Children’s Hospital Hosts Annual Holiday Ballet
NEW YORK—”Dance of the Sugar Plum Fairy” echoed through the lobby of the NewYork-Presbyterian Morgan Stanley Children’s Hospital and 4-year-old Madeline sat up and clapped, engrossed in the ballet before her.
“When she was here two years ago, she was upstairs in her room, quarantined,” said Madeline’s mother Jenna Kellerman. Kellerman had come downstairs for a cup of coffee, and caught a glimpse of the New York Theatre Ballet’s (NYTB) annual performance at the hospital, but had to rush back upstairs.
“She likes it when they’re on their toes and spin around,” Kellerman said of her daughter, and Madeline mimicked pirouettes with her fingers. Christmas means baking cookies, watching holiday movies, and “The Nutcracker” on television, but she has never seen it live. “Every time they had the performance she was sick upstairs.”
Madeline was born at the hospital and had open-heart surgery at 1-week-old, a second surgery when she was 6 months old, and a third when she was 2 1/2, for the same heart condition.
This year, Kellerman came to the hospital to visit a friend with a child in the intensive care unit, and Madeline came along for the performance.
Mice in polka dots and dancers with oversized chopsticks performed the holiday favorite, choreographed by Keith Michael in the art nouveau style, circa 1907. Costumes were designed by Sylvia Nolan, the resident costume designer of the Metropolitan Opera.
“I wanted her to see the show she actually missed,” Kellerman said.
For the last eight years, NYTB has performed a one-hour holiday ballet for the pediatric patients and, more recently, grade students of the nearby PS 4. They have performed “Carnival of the Animals,” “Sleeping Beauty,” and “The Nutcracker” in previous years.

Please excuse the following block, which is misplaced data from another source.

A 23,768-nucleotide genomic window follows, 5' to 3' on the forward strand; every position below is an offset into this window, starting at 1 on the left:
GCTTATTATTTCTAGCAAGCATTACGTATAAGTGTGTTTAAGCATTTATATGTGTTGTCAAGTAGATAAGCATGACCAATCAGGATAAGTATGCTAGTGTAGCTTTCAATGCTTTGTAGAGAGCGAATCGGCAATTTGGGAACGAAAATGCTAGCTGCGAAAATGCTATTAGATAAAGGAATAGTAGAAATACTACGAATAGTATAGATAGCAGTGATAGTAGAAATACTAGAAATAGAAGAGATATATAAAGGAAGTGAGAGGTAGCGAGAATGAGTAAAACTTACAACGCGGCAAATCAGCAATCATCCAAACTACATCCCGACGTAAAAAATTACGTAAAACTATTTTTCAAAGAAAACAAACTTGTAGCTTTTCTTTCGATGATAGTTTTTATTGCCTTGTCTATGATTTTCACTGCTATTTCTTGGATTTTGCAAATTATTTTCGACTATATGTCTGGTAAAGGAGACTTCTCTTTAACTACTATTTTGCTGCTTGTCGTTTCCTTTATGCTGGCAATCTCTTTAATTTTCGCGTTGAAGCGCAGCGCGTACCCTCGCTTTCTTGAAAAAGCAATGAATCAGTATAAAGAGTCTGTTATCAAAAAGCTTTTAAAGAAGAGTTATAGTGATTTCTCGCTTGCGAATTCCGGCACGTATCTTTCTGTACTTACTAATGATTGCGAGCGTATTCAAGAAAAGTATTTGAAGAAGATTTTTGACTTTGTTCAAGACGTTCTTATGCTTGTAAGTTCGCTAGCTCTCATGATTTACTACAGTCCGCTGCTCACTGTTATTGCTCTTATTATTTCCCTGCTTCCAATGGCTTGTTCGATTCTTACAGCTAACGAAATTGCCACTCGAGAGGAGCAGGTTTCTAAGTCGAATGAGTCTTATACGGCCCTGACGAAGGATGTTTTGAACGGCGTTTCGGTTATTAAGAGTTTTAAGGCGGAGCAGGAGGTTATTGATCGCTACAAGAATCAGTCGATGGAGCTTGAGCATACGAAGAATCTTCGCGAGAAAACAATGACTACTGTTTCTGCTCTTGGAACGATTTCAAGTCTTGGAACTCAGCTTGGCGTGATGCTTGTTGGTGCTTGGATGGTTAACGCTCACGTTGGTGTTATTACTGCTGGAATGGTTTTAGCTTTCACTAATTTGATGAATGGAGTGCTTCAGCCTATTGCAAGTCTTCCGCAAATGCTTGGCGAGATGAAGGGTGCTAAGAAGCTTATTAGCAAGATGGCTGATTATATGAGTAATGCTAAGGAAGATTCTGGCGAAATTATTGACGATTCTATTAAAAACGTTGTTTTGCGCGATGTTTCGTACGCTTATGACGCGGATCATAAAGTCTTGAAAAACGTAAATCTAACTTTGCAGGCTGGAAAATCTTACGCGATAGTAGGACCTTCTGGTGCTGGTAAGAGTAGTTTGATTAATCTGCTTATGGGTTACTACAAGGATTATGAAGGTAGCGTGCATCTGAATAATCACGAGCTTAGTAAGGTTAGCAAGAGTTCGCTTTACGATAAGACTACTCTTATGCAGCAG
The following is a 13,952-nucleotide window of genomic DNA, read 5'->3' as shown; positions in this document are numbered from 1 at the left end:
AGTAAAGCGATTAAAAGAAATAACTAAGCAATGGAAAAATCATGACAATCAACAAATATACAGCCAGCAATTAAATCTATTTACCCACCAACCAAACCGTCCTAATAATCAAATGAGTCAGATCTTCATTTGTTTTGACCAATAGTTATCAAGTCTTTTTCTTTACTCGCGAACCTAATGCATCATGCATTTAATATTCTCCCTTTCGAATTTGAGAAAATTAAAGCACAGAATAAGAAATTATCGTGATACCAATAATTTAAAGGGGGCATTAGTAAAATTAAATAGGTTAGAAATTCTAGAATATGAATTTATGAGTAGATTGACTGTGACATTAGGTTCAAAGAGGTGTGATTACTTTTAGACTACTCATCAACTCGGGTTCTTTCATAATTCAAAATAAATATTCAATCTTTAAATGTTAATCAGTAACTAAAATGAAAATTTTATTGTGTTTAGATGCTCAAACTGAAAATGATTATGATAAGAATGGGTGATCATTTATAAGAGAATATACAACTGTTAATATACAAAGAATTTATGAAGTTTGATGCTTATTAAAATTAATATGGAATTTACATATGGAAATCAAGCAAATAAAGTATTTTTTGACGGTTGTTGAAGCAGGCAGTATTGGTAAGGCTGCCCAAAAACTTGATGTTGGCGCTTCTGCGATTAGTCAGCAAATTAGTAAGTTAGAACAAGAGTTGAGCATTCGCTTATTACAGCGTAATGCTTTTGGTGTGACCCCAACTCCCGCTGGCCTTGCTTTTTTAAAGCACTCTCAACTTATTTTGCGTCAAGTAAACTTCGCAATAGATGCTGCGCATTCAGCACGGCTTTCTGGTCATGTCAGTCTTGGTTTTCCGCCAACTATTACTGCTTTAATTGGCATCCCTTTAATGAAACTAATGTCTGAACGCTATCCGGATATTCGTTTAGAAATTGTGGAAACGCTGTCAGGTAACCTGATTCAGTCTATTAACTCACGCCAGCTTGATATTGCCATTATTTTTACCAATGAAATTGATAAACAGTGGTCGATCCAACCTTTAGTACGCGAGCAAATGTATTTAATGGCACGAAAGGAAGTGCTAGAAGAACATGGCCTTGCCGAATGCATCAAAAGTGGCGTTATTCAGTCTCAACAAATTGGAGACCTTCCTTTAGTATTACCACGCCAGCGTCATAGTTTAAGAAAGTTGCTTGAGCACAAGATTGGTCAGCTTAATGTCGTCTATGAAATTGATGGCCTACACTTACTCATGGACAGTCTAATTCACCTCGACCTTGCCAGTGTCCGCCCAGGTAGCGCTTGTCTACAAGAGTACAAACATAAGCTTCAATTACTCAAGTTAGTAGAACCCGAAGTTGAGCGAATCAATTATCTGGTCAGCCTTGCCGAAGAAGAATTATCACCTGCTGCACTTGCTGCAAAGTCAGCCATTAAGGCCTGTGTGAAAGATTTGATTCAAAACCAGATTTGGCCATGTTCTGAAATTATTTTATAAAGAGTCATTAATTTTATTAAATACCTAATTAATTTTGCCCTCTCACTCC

“The families and patients definitely look forward to it every year … it’s always nice to be able to bring the arts to our patients,” said Juan Mejia, vice president of operations at NewYork-Presbyterian Morgan Stanley Children’s Hospital. Many of the pediatric patients are at the hospital for extended stay, which means long hours and long days, Mejia said. “It’s nice for them to have a break from being on the floors.”
“There’s a lot to say about the mental healing of patients,” Mejia said. “The ability for them to have a break from the day allows them to really heal mentally.”
These sorts of intimate performances are the cores of NYTB’s mission, according to founder Diana Byer. NYTB performs in smaller venues, across the world, and “the theatrical experience is quite personal.”
“We can see gesture,” Byer said. Rather than seeing the overall picture from a great distance, “you’re seeing detail. It’s a personal, very intimate experience. It’s how an individual experiences it.”
This version of “The Nutcracker” was refreshed four years ago, from the version NYTB had performed for 26 years. After months of choreography, the ballet was adapted for today’s changing culture.
“It’s designed to appeal to today’s child. It’s in the narrative, the pacing, the costuming, the color,” Byer said.
In addition to small classic masterpieces and one-hour ballets for young children, Byer tries to unearth lost ballets—pieces by great choreographers that have not been performed for many years. “It’s part of our culture and should be seen,” Byer said.
To her, “Art is about generosity of spirit,” Byer said. And performing at the children’s hospital teaches the dancers that. “I think it’s good for the dancers to give back … that’s what art is. It’s something for the public.”